Shouting is simply speaking loudly or making a loud sound. If you saw your friend some distance away at a crowded park, you might shout her name to get her attention. A soccer coach might shout instructions to the players on the field. Shouting can be angry, joyful, or neutral. When you scream, you make…

alone / lonely / only

Alone means “by yourself” – there is nobody else with you: I like to take long walks alone so that I have time to think. He got up and left the restaurant, leaving me alone at the table. Lonely means “feeling sad and isolated” – it is a negative emotion. I was lonely on my…

all ready / already / all right / alright

All ready and all right (two words) mean that everything is ready or everything is correct / OK: – The students are all ready for the test. – Your answers are all right. or All your answers are right. Already means that something happened earlier than expected: – He’s only 14 and he’s already graduated…

every day / everyday

Everyday (one word) is an adjective to describe something else: It’s easy to get stressed out by everyday problems. (everyday describes problems) These shoes are great for everyday wear. (everyday describes wear) When talking about how frequently something occurs, use every day (two words): I study English every day. I walk my dog every day.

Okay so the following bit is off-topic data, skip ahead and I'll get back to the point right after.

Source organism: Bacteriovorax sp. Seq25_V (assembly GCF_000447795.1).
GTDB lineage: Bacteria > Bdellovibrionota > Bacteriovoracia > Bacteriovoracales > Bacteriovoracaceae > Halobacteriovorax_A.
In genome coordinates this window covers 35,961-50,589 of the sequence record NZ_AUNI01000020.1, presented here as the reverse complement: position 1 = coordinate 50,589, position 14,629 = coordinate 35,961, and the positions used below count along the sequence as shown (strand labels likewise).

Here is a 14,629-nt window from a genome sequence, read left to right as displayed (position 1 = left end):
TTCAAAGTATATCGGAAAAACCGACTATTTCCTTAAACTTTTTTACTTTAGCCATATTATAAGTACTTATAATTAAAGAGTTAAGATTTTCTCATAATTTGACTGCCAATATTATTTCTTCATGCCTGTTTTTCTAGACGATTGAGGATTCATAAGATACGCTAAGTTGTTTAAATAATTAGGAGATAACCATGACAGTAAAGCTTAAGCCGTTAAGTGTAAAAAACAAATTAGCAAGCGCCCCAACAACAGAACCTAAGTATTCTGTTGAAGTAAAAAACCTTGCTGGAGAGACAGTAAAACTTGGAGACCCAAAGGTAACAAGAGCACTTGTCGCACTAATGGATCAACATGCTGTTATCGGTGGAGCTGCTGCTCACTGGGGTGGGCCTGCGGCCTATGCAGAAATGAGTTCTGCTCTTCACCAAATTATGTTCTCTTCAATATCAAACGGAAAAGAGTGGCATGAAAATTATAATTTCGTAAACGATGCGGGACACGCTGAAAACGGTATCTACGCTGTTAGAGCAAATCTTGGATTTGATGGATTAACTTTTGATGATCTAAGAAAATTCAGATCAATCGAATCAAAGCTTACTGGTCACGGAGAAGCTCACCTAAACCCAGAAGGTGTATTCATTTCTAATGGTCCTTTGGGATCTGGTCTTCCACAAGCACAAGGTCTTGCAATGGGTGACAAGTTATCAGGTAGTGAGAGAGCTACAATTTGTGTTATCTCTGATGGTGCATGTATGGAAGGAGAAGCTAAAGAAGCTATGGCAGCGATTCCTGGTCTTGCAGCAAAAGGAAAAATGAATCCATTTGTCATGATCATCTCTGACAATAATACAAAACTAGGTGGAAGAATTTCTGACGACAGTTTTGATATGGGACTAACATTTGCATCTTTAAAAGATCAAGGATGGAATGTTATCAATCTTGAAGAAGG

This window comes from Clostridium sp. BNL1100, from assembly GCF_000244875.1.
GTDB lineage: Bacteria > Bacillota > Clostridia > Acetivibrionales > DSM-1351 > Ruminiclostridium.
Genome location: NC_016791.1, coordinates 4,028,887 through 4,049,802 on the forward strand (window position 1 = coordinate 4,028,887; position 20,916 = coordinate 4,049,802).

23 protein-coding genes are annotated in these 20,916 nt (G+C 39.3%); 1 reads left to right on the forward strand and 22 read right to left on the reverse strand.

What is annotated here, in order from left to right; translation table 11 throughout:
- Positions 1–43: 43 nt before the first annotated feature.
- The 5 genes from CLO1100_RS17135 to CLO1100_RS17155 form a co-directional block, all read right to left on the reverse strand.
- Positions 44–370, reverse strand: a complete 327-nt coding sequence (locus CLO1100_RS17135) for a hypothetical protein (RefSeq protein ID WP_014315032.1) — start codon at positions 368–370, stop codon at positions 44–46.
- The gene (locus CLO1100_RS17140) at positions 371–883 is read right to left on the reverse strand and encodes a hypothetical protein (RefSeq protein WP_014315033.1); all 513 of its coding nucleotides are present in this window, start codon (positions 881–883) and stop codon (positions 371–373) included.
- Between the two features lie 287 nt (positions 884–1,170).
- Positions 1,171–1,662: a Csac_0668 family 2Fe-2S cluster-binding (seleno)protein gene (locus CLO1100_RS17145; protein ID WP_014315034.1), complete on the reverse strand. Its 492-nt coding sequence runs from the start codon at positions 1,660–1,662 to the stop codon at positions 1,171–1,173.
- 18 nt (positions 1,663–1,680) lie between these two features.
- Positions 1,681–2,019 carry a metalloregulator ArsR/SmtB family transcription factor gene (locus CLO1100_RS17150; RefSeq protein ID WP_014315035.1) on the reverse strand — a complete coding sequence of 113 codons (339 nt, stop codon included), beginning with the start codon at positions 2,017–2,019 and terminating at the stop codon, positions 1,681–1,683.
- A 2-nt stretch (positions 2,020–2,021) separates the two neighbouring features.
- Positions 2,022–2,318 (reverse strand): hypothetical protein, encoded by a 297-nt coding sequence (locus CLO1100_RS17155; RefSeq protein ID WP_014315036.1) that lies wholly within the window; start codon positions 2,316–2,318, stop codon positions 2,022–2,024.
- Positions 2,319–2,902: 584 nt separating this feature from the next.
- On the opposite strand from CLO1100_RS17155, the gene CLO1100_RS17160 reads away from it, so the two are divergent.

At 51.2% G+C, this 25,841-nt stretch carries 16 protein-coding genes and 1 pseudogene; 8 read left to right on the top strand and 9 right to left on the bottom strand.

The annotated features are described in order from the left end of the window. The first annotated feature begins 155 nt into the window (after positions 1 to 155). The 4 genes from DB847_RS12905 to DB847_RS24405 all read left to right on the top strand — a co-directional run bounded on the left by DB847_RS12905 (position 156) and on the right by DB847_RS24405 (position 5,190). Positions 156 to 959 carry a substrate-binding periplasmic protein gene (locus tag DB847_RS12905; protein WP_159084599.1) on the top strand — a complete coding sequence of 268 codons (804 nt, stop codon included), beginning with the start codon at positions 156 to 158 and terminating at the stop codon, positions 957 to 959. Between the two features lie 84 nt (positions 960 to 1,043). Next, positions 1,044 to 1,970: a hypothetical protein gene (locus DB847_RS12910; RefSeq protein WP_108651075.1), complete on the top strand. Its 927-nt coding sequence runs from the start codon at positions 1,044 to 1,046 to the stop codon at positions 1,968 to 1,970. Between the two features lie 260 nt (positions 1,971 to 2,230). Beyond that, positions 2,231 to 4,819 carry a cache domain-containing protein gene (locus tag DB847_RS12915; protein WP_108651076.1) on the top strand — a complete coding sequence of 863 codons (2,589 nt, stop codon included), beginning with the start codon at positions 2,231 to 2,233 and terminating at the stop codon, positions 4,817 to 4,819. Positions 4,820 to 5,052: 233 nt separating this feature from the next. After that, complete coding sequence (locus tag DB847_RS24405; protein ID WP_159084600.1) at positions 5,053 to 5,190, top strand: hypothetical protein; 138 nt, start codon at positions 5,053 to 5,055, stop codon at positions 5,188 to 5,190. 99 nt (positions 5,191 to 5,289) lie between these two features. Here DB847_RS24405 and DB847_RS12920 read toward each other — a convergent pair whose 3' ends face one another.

answer / reply / respond

These verbs have essentially the same meaning. You can: answer an email reply to an email (most common when talking about e-mail) respond to an email When someone calls you, you answer the phone (or pick up the phone). When you make a statement or some comments, we usually say the other person replies or…

advice / advise

Advice is a noun, and advise is a verb: She gave me some good advice. She advised me to get some rest. There’s also a pronunciation difference: advice has an “S” sound, and advise has a “Z” sound. Don’t make the common error of saying “advices” – the word advice is uncountable. However, you can…